How data clean rooms are transforming the ad tech industry
James Prudhomme, CRO at Optable, joins Ed on this week’s episode of our Life in Digital Podcast. James goes into detail about the emergence of data clean rooms in the Ad Tech industry and how this platform creates a secure and legislatively compliant space for companies who are tackling the loss of third-party cookies.
Data clean rooms are seen by many as one of the cornerstones of the post-cookie digital advertising ecosystem.
How Optable’s platform accommodates the loss of third-party cookies
During a time where the Ad Tech industry has been disrupted due to cookies being banished and new legislations strengthening the protection of consumer data.
It has ultimately forced brands and publishers to explore new ways of making use of their data sets without compromising consumer data privacy.
Optable is a new breed of data and collaboration platform that allows two companies to collaborate using their first party data in a way that is safe and secure, and compliant with GDPR legislations.
There are two forces at play that have introduced data clean rooms into the Ad Tech world:
- The demise of third-party cookies, the traditional method that glued various data sets to the Ad Tech ecosystem being taken away.
- Legislatively, governments around the world are becoming more and more serious about data protection and empowering the consumers.
So, what are Data Clean rooms?
Data clean rooms are produced by two companies (could be a brand or publisher) that own first party data and want to collaborate using that data which is compliant with the current legislation, and which is safe and prevents data leakages.
What makes data clean rooms a highly credible platform is the fact that access, availability, and usage of data are agreed upon by all data clean room parties, while data governance is enforced by the trusted data clean room provider (AppsFlyer, 2022).
James mentions that,
“Data clean rooms have emerged as a solution to enable a collaboration between two sets of first party data that is secure and compliant with legislation”.
The clean room approach favours all parties as there are three fundamental aspects which allows this new platform to bring opportunity for brands and publishers and can build on consumers trust due to how secure the platform is when combining data sets.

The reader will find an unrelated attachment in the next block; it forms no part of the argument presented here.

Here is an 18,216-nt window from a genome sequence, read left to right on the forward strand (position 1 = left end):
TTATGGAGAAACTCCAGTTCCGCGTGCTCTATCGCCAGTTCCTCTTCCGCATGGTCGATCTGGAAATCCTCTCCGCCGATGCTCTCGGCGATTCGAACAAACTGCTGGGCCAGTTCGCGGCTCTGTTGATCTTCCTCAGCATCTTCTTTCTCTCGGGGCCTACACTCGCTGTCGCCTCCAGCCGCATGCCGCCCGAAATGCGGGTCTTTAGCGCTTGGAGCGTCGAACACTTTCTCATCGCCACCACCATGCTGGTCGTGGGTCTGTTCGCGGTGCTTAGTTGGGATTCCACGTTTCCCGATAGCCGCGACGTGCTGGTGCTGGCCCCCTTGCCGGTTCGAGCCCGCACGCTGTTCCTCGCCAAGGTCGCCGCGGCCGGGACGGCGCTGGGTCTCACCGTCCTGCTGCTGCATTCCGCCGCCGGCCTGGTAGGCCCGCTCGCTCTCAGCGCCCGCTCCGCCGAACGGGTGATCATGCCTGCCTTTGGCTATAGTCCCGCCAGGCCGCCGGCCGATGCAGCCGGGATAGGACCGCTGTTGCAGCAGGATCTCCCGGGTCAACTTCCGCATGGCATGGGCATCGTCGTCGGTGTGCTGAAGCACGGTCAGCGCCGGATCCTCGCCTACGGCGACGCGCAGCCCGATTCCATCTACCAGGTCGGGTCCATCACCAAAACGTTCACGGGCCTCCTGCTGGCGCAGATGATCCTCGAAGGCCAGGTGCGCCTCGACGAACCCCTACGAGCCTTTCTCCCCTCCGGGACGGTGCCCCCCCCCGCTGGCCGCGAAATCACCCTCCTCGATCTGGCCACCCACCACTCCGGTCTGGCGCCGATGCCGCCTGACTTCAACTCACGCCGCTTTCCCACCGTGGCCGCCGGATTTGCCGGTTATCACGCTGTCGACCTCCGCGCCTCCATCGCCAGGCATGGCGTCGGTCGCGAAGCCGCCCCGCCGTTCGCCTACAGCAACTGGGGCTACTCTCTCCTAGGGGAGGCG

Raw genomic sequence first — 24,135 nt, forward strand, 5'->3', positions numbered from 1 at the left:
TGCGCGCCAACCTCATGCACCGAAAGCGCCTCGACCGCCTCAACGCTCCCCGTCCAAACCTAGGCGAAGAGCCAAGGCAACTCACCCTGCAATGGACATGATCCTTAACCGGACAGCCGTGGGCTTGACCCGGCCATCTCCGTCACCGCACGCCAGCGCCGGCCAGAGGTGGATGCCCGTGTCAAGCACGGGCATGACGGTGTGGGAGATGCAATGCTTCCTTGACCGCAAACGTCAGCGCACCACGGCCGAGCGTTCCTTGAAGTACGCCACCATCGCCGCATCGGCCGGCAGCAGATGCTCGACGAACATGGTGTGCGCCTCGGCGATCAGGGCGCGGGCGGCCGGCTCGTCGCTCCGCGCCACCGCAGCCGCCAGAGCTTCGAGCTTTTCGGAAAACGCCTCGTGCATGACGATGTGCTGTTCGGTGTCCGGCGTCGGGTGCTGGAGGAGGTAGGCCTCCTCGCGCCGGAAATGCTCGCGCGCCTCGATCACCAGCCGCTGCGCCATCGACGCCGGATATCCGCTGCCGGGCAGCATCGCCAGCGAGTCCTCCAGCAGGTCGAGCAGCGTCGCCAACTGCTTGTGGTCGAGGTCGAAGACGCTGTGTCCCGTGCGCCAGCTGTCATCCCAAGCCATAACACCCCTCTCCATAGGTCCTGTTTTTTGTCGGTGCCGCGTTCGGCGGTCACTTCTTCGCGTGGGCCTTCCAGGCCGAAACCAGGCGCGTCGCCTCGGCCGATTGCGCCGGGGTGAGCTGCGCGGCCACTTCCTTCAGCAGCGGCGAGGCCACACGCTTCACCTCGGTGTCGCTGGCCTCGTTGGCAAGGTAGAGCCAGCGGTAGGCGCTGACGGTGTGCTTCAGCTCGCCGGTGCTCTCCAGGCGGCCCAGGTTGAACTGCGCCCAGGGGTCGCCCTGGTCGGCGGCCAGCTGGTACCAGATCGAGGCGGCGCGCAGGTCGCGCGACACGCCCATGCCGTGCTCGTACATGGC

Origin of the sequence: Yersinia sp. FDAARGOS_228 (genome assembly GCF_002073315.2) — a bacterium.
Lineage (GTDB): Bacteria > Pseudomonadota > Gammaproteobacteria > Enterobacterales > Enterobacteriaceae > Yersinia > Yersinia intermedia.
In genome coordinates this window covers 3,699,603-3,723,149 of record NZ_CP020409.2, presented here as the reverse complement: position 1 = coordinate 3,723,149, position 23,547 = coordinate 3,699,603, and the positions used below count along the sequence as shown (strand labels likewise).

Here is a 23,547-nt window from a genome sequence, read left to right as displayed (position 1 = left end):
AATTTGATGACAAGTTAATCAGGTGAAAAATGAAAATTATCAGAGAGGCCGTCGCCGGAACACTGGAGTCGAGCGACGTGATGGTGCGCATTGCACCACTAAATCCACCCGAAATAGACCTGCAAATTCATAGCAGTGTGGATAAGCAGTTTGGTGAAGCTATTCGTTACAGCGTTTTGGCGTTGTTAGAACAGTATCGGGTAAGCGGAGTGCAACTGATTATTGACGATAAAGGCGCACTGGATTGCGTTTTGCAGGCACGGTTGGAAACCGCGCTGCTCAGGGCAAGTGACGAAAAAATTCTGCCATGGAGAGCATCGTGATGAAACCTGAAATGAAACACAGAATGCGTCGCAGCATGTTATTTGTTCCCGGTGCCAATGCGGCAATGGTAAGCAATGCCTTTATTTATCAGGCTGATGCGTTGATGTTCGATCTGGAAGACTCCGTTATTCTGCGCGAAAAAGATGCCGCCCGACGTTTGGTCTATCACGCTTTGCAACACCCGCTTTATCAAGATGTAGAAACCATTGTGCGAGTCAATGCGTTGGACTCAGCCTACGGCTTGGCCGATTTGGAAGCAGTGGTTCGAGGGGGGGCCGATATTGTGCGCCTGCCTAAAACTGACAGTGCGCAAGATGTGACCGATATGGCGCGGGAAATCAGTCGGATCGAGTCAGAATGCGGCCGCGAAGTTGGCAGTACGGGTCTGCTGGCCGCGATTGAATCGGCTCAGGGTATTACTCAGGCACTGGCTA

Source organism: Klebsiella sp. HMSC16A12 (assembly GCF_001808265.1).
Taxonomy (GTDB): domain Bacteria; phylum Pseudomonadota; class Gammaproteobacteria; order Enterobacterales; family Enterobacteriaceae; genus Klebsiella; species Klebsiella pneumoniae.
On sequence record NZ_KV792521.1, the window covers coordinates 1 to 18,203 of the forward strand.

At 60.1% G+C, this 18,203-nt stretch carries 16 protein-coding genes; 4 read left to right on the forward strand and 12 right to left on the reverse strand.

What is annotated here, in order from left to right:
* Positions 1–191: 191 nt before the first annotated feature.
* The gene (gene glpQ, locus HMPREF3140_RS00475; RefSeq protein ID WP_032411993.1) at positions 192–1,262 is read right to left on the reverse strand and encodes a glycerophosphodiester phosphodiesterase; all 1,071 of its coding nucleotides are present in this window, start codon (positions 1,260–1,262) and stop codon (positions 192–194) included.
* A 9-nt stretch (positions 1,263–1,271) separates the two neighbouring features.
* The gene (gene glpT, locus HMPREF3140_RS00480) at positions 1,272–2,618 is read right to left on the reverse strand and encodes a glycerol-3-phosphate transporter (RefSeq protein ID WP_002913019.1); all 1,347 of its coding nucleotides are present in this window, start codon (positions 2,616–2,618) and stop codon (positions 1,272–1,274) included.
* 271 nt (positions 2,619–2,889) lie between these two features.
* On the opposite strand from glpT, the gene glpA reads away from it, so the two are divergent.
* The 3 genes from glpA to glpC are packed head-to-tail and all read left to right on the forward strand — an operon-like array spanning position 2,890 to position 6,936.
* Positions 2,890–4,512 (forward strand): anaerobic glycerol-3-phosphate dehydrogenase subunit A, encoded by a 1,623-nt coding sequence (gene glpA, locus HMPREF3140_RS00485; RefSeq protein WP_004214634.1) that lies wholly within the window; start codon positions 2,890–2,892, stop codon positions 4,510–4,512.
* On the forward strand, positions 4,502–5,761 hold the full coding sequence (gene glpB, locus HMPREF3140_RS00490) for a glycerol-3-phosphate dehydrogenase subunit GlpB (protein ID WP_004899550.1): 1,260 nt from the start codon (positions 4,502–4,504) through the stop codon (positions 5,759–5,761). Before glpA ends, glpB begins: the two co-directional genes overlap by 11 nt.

Cryptography is used to make sure data is secured and unreadable except from the party that has a cryptographic key. This allows partners to safely compare data in such a way that data is prevented from being leaked.
James explains how cryptography has its benefits in tackling consumer privacy.
“Both data sets would be cryptographically secured and Optable’s system would still allow that comparison to happen to understand the overlap between the data sets without unencrypting the data and allowing both parties from seeing each other’s data.”
ID-agnosticism is used instead of a centralised ID which is why clean rooms are built for the fragmented world in which everyone operates their own identity graph.
With the use of differential privacy, allows the platform to describe the patterns of groups in data sets without disclosing information about individuals and therefore ensures that it cannot be used to triangulate on one specific person.
What is the future of data clean rooms?
Optable’s platform was created to support custodians of first party data which could be for a brand or publisher. With this it can be expected that over time as clean rooms are embedded into a wider variety of platforms, it can become more interoperable and pervasive. This will ultimately allow marketers to turbo-charge any first-party data strategy.
We have only covered snippets of the content that came out of James’s and Ed’s discussion on our latest episode of the Life in Digital Podcast. To listen to the episode in full, click the link here:
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